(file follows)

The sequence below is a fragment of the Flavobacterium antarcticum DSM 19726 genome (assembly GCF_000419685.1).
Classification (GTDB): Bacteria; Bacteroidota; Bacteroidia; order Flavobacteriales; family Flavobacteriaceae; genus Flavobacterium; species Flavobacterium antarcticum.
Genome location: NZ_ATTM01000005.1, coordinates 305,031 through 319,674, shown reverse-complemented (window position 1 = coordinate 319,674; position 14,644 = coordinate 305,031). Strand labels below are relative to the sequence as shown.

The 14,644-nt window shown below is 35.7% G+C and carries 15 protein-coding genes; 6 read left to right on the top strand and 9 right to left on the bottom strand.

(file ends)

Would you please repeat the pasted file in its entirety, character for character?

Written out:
The sequence below is a fragment of the Flavobacterium antarcticum DSM 19726 genome (assembly GCF_000419685.1).
Classification (GTDB): Bacteria; Bacteroidota; Bacteroidia; order Flavobacteriales; family Flavobacteriaceae; genus Flavobacterium; species Flavobacterium antarcticum.
Genome location: NZ_ATTM01000005.1, coordinates 305,031 through 319,674, shown reverse-complemented (window position 1 = coordinate 319,674; position 14,644 = coordinate 305,031). Strand labels below are relative to the sequence as shown.

The 14,644-nt window shown below is 35.7% G+C and carries 15 protein-coding genes; 6 read left to right on the top strand and 9 right to left on the bottom strand.